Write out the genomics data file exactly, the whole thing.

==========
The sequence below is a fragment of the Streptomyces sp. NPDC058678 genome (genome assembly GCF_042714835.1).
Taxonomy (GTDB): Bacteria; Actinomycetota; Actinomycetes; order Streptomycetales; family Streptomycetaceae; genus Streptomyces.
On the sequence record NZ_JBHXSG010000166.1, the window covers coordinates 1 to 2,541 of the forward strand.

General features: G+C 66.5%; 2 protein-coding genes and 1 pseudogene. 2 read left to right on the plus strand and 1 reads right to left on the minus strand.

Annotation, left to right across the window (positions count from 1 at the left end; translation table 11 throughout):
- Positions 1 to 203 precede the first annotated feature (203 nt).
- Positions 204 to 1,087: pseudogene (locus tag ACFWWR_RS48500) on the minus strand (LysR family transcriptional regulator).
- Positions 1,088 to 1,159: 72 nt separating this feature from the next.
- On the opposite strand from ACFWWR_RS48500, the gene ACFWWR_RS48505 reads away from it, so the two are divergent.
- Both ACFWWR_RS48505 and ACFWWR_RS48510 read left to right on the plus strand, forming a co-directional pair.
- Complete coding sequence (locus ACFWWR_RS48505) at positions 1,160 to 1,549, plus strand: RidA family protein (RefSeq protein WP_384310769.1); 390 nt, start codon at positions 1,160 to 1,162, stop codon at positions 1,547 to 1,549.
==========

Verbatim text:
The sequence below is a fragment of the Streptomyces sp. NPDC058678 genome (genome assembly GCF_042714835.1).
Taxonomy (GTDB): Bacteria; Actinomycetota; Actinomycetes; order Streptomycetales; family Streptomycetaceae; genus Streptomyces.
On the sequence record NZ_JBHXSG010000166.1, the window covers coordinates 1 to 2,541 of the forward strand.

General features: G+C 66.5%; 2 protein-coding genes and 1 pseudogene. 2 read left to right on the plus strand and 1 reads right to left on the minus strand.

Annotation, left to right across the window (positions count from 1 at the left end; translation table 11 throughout):
- Positions 1 to 203 precede the first annotated feature (203 nt).
- Positions 204 to 1,087: pseudogene (locus tag ACFWWR_RS48500) on the minus strand (LysR family transcriptional regulator).
- Positions 1,088 to 1,159: 72 nt separating this feature from the next.
- On the opposite strand from ACFWWR_RS48500, the gene ACFWWR_RS48505 reads away from it, so the two are divergent.
- Both ACFWWR_RS48505 and ACFWWR_RS48510 read left to right on the plus strand, forming a co-directional pair.
- Complete coding sequence (locus ACFWWR_RS48505) at positions 1,160 to 1,549, plus strand: RidA family protein (RefSeq protein WP_384310769.1); 390 nt, start codon at positions 1,160 to 1,162, stop codon at positions 1,547 to 1,549.